Ducati and Benz officially announced the shared marketing deal back at the 2010 LA Auto Show, but AMG just couldn’t keep the deal moving now that Audi, a direct competitor, owns the brand. First off is the awkward timing of the announcement, as the Diavel AMG – a Ducati and AMG collaboration bike – just hit showrooms. Audi hasn’t made an announcement regarding the AMG collaboration bike, but it’s likely to remain until all of the units are sold.
Honestly though, this looks almost like AMG is dropping the shared marketing plan out of spite by saying “The company takeover by a rival car manufacturer has understandably resulted in the end of any further collaboration.” Maybe we’re reading too much into it, but this is reminiscent of a teenage argument over whom is whose best friend and you can be friends with her because I don’t like her.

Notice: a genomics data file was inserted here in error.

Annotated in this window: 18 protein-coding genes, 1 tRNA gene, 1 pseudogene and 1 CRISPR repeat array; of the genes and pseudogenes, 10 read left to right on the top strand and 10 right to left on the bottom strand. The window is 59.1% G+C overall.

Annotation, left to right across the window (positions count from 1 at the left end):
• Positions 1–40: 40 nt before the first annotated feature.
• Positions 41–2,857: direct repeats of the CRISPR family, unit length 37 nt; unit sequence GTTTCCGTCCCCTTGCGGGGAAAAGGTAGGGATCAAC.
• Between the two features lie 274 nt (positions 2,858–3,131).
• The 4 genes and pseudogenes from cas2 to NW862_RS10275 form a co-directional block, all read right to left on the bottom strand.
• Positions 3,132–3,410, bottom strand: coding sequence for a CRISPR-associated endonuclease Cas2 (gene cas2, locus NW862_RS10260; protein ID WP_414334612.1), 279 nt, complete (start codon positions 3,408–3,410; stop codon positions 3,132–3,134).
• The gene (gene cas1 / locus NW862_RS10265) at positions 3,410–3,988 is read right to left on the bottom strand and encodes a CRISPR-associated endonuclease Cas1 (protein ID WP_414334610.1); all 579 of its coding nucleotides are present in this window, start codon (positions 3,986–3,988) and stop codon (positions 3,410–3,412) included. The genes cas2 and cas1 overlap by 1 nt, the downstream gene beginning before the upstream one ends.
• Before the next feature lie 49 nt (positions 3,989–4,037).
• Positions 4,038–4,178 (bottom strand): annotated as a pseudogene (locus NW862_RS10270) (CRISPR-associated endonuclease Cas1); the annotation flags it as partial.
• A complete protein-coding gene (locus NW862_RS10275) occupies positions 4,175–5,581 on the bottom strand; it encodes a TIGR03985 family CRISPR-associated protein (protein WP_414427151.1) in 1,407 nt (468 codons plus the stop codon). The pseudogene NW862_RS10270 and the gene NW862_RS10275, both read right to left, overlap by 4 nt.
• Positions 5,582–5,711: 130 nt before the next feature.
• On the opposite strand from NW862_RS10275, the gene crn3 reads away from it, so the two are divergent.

Honestly, with all of the mergers and collaborations that go on in the automotive and motorcycle realm, why would AMG really car if its rival car manufacturer bought a bike manufacturer that it shares advertising with. There has to be a little more to the story that will surely come out at some point.
Using a little girl as an eerie voiceover for a scary flick is not something new, however, using the same eerie little girl as voiceover for the new Kawasaki Z1000 ad, now that’s new!